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% of doctors abroad are Indians.
32 % of NASA Scientists are Indians.
17 % of INTEL Scientists are Indians.
14 % of XEROX employees in the United States are Indians.
34 % of Microsoft employees are Indians.
28 % IBM employees are Indians.
World is the universe and Indian professionals are ready for space travel. Cities across the globe as far apart as Helsinki and Melbourne to Birmingham and Shanghai are beaming signals to hook up to Indian skill sets, ranging from software to specialty cuisine.
India has a total of 229 Universities and 458 engineering colleges, some of, which are comparable to the Ivy League universities of the US. The ndian Institute of Technology accepts fewer than 3% of their applications - a rate significantly lower than even the most competitive American universities.
Business education is another of India's steadily developing fortes. The Indian Institute of Management (IIMs) graduates are often ranked in the same league as other reputable business schools like Yale and Harvard. "A paradigm shift has occurred from supply-determined migration to one that is now determined by demand". This is good news for Indians with sound education degrees and skills in areas that are short all across the globe, such as doctors, nurses, engineers, cooks and software developers.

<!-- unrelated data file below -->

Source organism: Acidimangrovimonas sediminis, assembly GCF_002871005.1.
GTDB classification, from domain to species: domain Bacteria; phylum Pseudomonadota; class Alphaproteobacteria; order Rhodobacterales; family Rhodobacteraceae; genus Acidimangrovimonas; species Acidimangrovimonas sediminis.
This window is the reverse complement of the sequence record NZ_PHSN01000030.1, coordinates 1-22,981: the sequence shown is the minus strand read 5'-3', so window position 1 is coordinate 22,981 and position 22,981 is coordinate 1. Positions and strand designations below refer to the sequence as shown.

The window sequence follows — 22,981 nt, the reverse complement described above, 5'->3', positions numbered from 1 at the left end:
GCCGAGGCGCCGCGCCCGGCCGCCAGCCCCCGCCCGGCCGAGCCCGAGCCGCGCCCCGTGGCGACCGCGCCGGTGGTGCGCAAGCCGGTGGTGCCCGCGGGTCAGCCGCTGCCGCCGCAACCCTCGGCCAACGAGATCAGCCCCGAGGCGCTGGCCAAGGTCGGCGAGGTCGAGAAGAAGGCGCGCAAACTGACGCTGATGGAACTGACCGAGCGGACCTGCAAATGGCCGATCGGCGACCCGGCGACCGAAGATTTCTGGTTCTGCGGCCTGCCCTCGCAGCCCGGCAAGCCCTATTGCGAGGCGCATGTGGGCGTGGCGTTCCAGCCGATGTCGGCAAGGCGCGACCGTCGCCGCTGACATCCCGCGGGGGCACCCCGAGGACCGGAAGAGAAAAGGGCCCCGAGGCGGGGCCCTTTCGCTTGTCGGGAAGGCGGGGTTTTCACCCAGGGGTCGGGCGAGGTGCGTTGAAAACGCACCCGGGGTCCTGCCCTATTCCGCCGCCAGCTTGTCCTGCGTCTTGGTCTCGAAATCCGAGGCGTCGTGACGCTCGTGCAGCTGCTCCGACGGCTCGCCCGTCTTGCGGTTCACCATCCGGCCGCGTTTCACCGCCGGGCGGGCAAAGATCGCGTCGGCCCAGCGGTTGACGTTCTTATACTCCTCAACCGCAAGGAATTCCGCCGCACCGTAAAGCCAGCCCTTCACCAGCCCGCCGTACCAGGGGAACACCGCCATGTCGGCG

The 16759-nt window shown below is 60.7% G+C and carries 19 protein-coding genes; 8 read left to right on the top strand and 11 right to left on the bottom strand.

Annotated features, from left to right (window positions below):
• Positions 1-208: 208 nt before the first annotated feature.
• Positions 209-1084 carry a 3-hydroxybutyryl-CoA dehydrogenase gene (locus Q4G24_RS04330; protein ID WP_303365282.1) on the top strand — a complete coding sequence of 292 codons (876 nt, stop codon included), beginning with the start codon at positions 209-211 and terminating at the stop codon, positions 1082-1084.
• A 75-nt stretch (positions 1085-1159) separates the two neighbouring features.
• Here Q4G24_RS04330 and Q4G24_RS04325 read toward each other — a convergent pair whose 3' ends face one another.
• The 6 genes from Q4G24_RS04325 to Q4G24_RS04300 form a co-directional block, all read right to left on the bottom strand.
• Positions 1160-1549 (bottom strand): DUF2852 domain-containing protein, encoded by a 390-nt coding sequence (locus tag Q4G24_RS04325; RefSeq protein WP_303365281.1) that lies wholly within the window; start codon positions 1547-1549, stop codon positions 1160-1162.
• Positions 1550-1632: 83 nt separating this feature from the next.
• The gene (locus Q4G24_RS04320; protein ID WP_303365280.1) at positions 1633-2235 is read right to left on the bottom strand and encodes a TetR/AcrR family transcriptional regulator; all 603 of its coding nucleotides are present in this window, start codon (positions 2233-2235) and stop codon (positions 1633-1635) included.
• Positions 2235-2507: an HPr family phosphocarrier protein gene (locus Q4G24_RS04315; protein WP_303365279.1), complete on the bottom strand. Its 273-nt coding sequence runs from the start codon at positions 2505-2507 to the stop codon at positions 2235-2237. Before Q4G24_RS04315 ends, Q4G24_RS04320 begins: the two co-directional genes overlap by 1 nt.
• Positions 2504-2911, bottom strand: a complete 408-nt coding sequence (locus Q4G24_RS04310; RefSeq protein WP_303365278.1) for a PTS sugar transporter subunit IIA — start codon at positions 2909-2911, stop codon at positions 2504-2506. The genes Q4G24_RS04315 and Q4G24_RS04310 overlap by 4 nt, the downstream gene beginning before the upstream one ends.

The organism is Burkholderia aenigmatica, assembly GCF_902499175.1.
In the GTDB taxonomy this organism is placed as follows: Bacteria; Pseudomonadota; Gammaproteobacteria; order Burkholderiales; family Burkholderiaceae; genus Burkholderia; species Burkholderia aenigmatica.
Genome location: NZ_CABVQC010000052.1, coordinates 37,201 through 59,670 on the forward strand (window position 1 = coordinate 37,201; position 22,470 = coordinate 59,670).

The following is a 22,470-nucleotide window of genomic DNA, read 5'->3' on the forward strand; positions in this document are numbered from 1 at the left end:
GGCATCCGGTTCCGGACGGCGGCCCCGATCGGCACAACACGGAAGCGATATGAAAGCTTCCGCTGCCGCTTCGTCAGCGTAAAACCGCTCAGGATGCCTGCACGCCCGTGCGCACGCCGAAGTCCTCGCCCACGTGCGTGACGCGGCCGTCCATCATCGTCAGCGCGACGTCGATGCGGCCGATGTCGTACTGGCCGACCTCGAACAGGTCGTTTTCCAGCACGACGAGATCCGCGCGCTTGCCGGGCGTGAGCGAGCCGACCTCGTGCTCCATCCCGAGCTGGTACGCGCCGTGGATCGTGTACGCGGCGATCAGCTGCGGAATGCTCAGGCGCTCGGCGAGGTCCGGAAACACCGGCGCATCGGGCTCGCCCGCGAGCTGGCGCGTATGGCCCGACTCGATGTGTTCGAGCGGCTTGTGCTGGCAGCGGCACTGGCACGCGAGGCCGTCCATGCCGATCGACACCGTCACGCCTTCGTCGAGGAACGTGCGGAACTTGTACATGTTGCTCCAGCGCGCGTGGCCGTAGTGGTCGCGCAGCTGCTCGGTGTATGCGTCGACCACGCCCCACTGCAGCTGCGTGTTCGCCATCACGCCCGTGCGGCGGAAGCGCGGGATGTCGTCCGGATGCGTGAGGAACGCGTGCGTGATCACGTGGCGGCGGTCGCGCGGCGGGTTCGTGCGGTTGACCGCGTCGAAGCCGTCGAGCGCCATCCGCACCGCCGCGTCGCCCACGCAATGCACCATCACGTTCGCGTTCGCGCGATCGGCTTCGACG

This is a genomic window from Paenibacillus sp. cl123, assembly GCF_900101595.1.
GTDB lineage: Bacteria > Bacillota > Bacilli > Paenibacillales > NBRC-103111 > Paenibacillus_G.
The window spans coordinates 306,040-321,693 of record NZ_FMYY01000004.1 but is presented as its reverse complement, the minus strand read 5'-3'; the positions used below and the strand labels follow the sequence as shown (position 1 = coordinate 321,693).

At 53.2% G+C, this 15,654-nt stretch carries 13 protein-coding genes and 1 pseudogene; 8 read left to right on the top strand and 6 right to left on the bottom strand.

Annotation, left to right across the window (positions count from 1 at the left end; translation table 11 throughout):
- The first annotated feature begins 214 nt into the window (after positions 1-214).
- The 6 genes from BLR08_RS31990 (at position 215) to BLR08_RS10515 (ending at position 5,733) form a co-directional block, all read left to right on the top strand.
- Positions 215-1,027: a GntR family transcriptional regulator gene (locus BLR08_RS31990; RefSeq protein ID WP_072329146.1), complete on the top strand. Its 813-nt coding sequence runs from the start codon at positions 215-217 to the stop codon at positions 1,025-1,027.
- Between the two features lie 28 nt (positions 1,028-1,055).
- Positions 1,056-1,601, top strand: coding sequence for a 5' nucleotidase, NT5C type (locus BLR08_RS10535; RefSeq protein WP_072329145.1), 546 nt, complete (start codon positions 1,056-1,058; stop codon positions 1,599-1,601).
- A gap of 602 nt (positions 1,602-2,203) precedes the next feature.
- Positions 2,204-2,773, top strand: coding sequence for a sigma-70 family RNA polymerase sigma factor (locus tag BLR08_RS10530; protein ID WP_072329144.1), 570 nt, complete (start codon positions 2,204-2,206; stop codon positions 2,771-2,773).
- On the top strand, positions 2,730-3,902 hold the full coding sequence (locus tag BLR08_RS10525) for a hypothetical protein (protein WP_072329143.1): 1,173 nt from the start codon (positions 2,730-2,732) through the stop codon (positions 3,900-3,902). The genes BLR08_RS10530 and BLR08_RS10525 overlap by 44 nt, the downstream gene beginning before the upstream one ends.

Indian professionals are becoming synonymous with information technology
(IT); the demand is surging for their talent. India is one of the major recruitment markets in the world for developed countries. For instance, Germany has came up with their own 'Green Card' for Indian professionals. Among the best on offer is the UK's niche highly skilled migrant program (HSMP) for young professionals.
The outward-bound (Australia and New Zealand included) diaspora of Indian teachers reflects the fundamental transformation of the global labor market in recent years. Previously, the demand was for Indian engineers, doctors and business managers who had a ready market for their services in developed countries. Now, for the first time, 'Grey collar' overseas job opportunities, for teachers, nurses and chefs, are opening in thousands for Indian professionals.
Increasingly, Indians are being directly recruited by companies in the telecom, advertising, hospitality, biotech and financial sectors in places as far afield as Germany, Hungary and Malaysia, breaking away from the traditional job markets of the US and UK.